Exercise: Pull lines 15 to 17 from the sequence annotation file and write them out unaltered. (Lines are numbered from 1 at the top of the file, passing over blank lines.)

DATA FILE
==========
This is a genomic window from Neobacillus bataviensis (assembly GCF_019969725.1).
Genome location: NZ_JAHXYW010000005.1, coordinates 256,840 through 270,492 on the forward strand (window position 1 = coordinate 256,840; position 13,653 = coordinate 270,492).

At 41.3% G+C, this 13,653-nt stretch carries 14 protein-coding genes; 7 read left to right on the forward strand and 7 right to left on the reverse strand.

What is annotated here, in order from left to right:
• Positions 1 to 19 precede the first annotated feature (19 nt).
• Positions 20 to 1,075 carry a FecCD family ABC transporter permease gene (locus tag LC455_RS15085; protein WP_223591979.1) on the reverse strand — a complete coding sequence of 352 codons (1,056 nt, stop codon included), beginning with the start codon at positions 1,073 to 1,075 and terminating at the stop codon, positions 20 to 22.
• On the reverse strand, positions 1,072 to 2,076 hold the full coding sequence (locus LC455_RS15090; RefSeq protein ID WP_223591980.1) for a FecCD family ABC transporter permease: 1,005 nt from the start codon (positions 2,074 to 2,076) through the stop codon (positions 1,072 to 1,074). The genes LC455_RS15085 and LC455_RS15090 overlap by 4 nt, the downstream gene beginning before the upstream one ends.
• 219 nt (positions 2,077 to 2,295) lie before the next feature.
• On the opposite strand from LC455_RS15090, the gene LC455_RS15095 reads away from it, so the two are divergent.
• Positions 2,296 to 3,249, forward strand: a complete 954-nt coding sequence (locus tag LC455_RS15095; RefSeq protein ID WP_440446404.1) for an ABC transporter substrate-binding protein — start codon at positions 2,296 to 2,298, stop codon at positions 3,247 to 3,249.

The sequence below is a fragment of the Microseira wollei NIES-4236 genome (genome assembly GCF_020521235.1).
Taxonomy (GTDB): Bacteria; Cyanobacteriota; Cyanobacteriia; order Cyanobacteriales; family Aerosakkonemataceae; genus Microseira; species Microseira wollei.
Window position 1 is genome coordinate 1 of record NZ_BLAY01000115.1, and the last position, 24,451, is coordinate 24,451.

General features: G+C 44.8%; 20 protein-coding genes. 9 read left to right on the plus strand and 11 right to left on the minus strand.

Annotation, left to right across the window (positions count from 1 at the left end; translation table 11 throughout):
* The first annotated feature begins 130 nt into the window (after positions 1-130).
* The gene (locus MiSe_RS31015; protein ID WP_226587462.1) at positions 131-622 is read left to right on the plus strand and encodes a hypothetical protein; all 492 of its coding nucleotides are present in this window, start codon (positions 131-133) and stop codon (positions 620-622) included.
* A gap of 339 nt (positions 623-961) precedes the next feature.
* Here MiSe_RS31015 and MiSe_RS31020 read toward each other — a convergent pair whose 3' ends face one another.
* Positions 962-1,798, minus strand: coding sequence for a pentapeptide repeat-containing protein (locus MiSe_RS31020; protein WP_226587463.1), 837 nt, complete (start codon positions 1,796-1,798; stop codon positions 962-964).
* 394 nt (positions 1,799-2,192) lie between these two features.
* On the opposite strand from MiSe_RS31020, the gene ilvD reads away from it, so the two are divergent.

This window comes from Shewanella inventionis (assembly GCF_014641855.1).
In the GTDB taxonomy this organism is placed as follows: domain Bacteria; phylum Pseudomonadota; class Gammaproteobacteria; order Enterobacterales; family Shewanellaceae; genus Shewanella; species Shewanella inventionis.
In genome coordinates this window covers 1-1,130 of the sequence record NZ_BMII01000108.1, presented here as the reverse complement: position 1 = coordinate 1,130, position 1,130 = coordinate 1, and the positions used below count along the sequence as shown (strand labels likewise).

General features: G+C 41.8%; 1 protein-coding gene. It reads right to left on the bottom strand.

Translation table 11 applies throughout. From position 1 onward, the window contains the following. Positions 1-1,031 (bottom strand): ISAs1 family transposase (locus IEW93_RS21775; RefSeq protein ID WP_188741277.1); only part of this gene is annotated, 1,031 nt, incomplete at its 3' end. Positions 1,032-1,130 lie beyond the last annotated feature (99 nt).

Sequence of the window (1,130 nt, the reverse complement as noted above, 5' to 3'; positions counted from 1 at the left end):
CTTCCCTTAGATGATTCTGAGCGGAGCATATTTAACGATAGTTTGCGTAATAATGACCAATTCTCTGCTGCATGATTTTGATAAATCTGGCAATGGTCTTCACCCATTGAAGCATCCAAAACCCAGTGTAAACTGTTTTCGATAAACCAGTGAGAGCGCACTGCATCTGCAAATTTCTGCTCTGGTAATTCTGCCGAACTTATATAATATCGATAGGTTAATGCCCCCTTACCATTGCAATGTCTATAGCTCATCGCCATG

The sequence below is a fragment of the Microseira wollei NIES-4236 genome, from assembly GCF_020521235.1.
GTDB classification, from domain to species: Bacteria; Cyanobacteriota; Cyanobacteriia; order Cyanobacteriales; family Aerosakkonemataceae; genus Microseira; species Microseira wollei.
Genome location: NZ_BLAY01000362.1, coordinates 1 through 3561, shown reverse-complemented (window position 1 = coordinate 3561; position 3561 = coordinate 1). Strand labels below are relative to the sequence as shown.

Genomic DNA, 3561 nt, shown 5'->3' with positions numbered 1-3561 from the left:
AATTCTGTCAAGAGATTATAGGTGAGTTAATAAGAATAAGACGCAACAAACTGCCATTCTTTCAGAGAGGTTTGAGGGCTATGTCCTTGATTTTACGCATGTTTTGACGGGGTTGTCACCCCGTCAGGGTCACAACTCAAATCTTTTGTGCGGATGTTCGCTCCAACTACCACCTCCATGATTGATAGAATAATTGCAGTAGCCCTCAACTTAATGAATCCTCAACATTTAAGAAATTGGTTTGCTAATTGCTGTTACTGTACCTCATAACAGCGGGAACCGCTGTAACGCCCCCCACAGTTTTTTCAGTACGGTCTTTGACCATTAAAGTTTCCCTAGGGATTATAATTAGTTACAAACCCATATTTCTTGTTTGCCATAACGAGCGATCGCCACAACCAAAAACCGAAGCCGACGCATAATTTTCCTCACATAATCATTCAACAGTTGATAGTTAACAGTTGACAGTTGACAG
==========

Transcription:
Annotation, left to right across the window (positions count from 1 at the left end; translation table 11 throughout):
* The first annotated feature begins 130 nt into the window (after positions 1-130).
* The gene (locus MiSe_RS31015; protein ID WP_226587462.1) at positions 131-622 is read left to right on the plus strand and encodes a hypothetical protein; all 492 of its coding nucleotides are present in this window, start codon (positions 131-133) and stop codon (positions 620-622) included.